Shore Fire Media

Cha Wa On NPR's All Things Considered: Grammy Nominees Talk Importance Of New Orleans Street Parade Culture, Mardi Gras Indian Heritage And Fighting Divisiveness Via Funk On New Album 'My People'



New Orleans' Cha Wa have just released their new album 'My People,' and this weekend sat down for an in-depth interview with NPR's All Things Considered to talk about the inspirations and intentions behind the powerful new collection. Listen to the band's conversation with NPR in full here:

Drawing from their hometown New Orleans surroundings, Cha Wa's music on 'My People' takes shape in the sounds of the city's Sunday brass band parades and centuries-old masking culture; particularly the Mardi Gras Indian community of which the band's vocalist Joseph Boudreaux Jr. is a fourth generation member:

"Mardi Gras Indian tradition and culture goes back over 250 years in the city of New Orleans. And it's a culture that derives from men of color wanting to celebrate the Mardi Gras holiday but weren't able to at the time," Boudreaux explained to NPR. "So what they did was they created these elaborate represented the Native Americans that helped the Blacks escape slavery, and they actually helped them throughout the swamps and the bywater to get where they needed to go. So to pay homage to those natives, these men created what we call today Indian suits."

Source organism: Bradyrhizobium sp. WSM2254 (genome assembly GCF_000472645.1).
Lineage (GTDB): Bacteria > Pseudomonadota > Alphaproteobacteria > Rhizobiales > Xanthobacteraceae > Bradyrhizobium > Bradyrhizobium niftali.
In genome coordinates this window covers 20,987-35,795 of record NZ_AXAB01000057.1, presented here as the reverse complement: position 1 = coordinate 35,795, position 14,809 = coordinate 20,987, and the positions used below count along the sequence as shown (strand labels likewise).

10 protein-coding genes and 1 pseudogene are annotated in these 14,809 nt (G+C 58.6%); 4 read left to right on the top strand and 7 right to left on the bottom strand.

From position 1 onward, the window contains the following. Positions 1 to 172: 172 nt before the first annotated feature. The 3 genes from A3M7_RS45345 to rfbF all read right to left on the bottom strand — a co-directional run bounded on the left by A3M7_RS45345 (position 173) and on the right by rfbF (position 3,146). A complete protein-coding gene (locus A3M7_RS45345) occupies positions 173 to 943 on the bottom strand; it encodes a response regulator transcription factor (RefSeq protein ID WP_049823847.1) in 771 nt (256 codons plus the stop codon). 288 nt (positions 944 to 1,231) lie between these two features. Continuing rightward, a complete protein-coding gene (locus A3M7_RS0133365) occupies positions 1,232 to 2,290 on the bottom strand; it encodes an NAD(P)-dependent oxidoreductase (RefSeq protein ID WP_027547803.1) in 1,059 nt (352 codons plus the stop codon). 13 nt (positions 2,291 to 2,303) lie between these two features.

On 'My People,' Cha Wa founder Joe Gelini adds the group "tapped into that collective unconscious of what it is to live in New Orleans and to see all the nuances and ways that different people of color in the band actually experience racism - what sort of plight we're facing in New Orleans socially and culturally and class-wise and environmentally." These messages have been enthusiastically embraced by Cha Wa's hometown community, with the Times-Picayune praising them for building on "old-school New Orleans funk in the vein of the Meters" while "finding their own identity," and by the local alt-weekly Gambit for "showing the world what they can really do" with a dynamic fusion of New Orleans sounds. 

Cha Wa continue to spread the music and ideas behind 'My People' nationally - including a recent appearance on Good Morning America - not only for those who agree with them but, as Boudreaux explained to NPR, "also to the people who may not be so open...just try to open up your eyes and see the world through the lens of the next person - the person that's next to you, being held down by these different things like systematic oppression...if we don't say anything about it, then no one will actually understand and know that we're with them." 

Listen to 'My People' here: